Liquid and fuel dispensing nozzles are commonly used to dispense gasoline or other fuels into fuel tanks of motorized vehicles. Conventional dispensing nozzles include a nozzle body defining an internal flow passage extending between the nozzle inlet and its outlet. The inlet of the nozzle is connected to a supply hose which feeds a liquid such as pressurized gasoline or other fuel to the nozzle. This pressurized fuel passes through the internal flow passage to an outlet which consists of, or is connected to, a spout which serves as the discharge end of the nozzle. The spout is inserted into the neck of a motorized vehicle's fuel tank during filling operations. The pressurized fuel flow through the internal fuel passage is conventionally controlled by a valve which is actuated by a manually operated valve lever selectively depressed by the nozzle user during dispensing operations. Moreover, automatic shut-off nozzles serve to automatically close the flow valve when the level of the liquid in the tank (or a neck leading thereto) being filled reached a preselected level. This is normally accomplished by actuation of a vacuum operated release mechanism mechanically coupled with the flow valve.

Fuel, under pressure created by a pump, is fed through the nozzle at flow rates established by the pump capacity and the extent to which the valve lever is actuated. It has been found that the rapid flow rates capable of being generated by conventional fuel pumps feeding the nozzle produce gasoline or other fuel fumes which escape into the atmosphere. Due to the wide spread use of dispensing nozzles and the volume of fumes escaping during dispensing operations, government regulations have been passed which are designed to limit the rate of flow of fuel through the dispensing nozzle. By limiting the rate of flow, the amount of fumes escaping can be reduced to a level which is less likely to cause significant damage to the earth's atmosphere.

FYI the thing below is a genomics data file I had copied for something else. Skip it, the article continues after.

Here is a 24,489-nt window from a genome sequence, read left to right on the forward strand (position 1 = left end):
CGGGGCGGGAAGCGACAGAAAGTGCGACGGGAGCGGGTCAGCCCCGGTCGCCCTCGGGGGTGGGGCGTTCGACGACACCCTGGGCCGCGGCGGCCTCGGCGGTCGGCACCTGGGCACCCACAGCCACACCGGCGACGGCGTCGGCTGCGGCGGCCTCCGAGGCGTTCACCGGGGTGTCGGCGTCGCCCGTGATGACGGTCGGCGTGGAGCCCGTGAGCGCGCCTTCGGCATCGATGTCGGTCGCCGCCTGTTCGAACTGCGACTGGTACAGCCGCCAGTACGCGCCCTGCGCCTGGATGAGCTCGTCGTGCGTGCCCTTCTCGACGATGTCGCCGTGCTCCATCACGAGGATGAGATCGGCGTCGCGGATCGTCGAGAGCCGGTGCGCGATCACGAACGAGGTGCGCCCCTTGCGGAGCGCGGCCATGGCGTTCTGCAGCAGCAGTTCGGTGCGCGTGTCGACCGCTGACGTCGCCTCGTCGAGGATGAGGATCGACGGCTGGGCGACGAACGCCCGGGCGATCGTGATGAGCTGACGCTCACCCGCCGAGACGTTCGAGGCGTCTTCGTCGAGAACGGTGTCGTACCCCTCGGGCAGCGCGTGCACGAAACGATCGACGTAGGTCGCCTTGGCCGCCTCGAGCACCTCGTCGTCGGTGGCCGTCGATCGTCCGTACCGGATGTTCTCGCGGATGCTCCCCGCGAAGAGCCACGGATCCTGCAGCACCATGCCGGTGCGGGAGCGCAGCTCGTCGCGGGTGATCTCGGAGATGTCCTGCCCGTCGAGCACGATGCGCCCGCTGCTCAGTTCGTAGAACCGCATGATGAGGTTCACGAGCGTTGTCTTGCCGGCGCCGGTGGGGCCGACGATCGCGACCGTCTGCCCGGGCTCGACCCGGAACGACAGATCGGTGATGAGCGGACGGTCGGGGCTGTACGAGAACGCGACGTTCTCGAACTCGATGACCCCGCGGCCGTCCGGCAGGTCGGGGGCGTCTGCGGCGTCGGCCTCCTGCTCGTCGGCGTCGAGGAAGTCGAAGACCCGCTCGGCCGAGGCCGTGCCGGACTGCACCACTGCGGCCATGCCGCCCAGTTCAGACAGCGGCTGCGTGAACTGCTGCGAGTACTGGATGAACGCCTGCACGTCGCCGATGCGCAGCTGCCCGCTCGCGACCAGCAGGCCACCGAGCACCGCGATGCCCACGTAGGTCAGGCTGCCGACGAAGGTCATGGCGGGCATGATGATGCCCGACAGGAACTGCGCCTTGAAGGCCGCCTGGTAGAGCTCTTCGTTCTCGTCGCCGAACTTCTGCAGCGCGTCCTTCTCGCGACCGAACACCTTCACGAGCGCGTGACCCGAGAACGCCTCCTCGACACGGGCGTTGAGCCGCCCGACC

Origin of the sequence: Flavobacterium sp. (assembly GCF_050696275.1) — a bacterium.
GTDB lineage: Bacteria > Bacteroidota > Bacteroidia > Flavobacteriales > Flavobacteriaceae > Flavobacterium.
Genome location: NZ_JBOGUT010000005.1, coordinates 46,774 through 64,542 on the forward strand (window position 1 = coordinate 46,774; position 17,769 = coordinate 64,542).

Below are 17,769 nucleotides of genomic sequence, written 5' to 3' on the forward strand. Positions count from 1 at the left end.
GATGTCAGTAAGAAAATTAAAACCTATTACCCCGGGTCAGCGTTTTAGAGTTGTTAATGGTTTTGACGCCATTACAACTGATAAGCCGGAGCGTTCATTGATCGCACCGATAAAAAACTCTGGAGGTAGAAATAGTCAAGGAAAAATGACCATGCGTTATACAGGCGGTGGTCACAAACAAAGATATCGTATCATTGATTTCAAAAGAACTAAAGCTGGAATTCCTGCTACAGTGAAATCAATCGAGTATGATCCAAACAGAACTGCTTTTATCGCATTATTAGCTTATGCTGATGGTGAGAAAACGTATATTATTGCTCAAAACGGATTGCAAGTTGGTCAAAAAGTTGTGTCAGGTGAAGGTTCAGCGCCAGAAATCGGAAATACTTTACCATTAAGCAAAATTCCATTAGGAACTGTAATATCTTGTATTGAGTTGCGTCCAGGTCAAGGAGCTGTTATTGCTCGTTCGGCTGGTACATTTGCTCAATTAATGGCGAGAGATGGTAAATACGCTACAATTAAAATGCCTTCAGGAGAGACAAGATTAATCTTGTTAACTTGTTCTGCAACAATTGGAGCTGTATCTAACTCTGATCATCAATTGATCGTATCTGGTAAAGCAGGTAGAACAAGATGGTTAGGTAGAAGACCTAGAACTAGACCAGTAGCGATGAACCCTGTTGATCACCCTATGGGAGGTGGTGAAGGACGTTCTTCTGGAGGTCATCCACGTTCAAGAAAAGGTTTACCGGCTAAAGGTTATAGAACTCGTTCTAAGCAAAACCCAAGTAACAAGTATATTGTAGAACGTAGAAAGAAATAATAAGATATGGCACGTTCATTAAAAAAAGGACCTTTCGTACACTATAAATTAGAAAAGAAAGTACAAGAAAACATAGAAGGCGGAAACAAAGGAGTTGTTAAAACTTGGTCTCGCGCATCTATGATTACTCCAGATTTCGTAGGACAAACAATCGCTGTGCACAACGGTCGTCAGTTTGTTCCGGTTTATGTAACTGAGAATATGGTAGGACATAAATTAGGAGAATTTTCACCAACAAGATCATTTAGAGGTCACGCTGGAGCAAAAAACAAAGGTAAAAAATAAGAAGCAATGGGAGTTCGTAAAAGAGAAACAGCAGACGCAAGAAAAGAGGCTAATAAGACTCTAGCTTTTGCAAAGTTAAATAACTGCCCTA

SUMMARY OF THE INVENTION

Accordingly, it is an object of the present invention to provide a flow rate limiting device and method for an automatic shut-off fuel dispensing nozzle and which serves to limit the rate of flow of fuel through the nozzle.

It is another object of the present invention to provide a flow rate limiting device and method which can be readily installed in existing automatic shut-off dispensing nozzles to place them in compliance with government regulations.

It is also an object of the invention to provide a flow rate limiting device which can be readily manufactured and easily maintained.

Other objects and advantages will be obvious to those skilled in the art, and will in part appear hereinafter and be accomplished by the present invention which provides an automatic shut-off fuel dispensing nozzle with a flow rate limiting device. The nozzle includes an inlet through which a liquid such as fuel is supplied to the nozzle from a supply hose and an outlet. An internal flow passage provides fluid communication and a path along which fuel flows between said inlet and said outlet. A spout communicates with the outlet and is capable of being inserted into a tank through an opening therein or into a neck leading to the tank for dispensing fuel. A valve is mounted in the nozzle body and controls the flow of liquid through the passage. The opening and closing of the valve is accomplished manually as by a lever. A vacuum generated device is positioned proximate the flow passage and develops a vacuum of a magnitude proportionate to the rate of flow of liquid in the nozzle. This vacuum generating device is mounted in fluid communication with a vacuum operated release mechanism which releases the manually operated lever to close the valve and shut off the liquid flow through the nozzle when the vacuum magnitude reaches a preselected threshold level. The operation of the release means is controlled by a vacuum relief system which prevents the vacuum developed proximate the release mechanism from reaching a triggering magnitude unless one of the following conditions occurs: (1) the fuel in the tank rises to a level which constricts a vacuum relief opening at the external surface of the spout; (2) the relief opening at the external surface of the spout is restricted due to air turbulence created in the neck of the tank by displacing air with fuel during the filling operation; or (3) the flow rate of fuel through the nozzle creates a vacuum of such magnitude that the relief mechanism is unable to provide adequate relief thereof and thus a vacuum is generated proximate the release mechanism which has a magnitude sufficient to trigger the release mechanism and automatically shut off the fuel flow to the nozzle.